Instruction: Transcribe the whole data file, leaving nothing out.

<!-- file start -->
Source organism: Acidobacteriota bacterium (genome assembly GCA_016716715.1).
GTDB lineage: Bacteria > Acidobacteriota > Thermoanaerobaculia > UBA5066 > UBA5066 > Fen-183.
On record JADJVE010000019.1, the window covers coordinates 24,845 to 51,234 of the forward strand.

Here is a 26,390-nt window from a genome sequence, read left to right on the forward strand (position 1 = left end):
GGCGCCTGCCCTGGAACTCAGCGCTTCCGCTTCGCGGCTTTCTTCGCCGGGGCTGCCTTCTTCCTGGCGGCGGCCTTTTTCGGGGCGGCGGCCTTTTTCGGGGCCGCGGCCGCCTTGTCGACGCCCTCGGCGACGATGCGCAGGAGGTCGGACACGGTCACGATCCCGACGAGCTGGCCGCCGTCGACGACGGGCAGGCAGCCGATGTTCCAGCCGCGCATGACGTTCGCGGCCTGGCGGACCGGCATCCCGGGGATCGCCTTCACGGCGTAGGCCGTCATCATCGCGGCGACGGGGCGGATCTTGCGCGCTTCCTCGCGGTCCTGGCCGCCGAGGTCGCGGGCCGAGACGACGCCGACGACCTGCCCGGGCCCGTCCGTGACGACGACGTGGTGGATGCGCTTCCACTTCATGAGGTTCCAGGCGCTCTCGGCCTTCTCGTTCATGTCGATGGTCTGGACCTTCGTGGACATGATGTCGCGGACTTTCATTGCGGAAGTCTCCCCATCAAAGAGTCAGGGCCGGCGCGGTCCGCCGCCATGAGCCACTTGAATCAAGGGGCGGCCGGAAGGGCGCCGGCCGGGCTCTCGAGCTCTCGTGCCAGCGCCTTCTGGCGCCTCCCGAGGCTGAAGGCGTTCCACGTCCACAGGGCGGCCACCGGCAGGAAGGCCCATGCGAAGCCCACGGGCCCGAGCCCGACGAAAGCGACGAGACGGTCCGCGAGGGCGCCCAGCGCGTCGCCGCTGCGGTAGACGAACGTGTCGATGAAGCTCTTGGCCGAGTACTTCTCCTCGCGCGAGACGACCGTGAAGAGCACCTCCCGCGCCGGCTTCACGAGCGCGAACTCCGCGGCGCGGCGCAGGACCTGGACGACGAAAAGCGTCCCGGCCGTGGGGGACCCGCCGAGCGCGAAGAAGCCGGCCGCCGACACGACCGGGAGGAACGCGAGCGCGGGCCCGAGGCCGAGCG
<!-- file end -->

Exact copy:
Source organism: Acidobacteriota bacterium (genome assembly GCA_016716715.1).
GTDB lineage: Bacteria > Acidobacteriota > Thermoanaerobaculia > UBA5066 > UBA5066 > Fen-183.
On record JADJVE010000019.1, the window covers coordinates 24,845 to 51,234 of the forward strand.

Here is a 26,390-nt window from a genome sequence, read left to right on the forward strand (position 1 = left end):
GGCGCCTGCCCTGGAACTCAGCGCTTCCGCTTCGCGGCTTTCTTCGCCGGGGCTGCCTTCTTCCTGGCGGCGGCCTTTTTCGGGGCGGCGGCCTTTTTCGGGGCCGCGGCCGCCTTGTCGACGCCCTCGGCGACGATGCGCAGGAGGTCGGACACGGTCACGATCCCGACGAGCTGGCCGCCGTCGACGACGGGCAGGCAGCCGATGTTCCAGCCGCGCATGACGTTCGCGGCCTGGCGGACCGGCATCCCGGGGATCGCCTTCACGGCGTAGGCCGTCATCATCGCGGCGACGGGGCGGATCTTGCGCGCTTCCTCGCGGTCCTGGCCGCCGAGGTCGCGGGCCGAGACGACGCCGACGACCTGCCCGGGCCCGTCCGTGACGACGACGTGGTGGATGCGCTTCCACTTCATGAGGTTCCAGGCGCTCTCGGCCTTCTCGTTCATGTCGATGGTCTGGACCTTCGTGGACATGATGTCGCGGACTTTCATTGCGGAAGTCTCCCCATCAAAGAGTCAGGGCCGGCGCGGTCCGCCGCCATGAGCCACTTGAATCAAGGGGCGGCCGGAAGGGCGCCGGCCGGGCTCTCGAGCTCTCGTGCCAGCGCCTTCTGGCGCCTCCCGAGGCTGAAGGCGTTCCACGTCCACAGGGCGGCCACCGGCAGGAAGGCCCATGCGAAGCCCACGGGCCCGAGCCCGACGAAAGCGACGAGACGGTCCGCGAGGGCGCCCAGCGCGTCGCCGCTGCGGTAGACGAACGTGTCGATGAAGCTCTTGGCCGAGTACTTCTCCTCGCGCGAGACGACCGTGAAGAGCACCTCCCGCGCCGGCTTCACGAGCGCGAACTCCGCGGCGCGGCGCAGGACCTGGACGACGAAAAGCGTCCCGGCCGTGGGGGACCCGCCGAGCGCGAAGAAGCCGGCCGCCGACACGACCGGGAGGAACGCGAGCGCGGGCCCGAGGCCGAGCG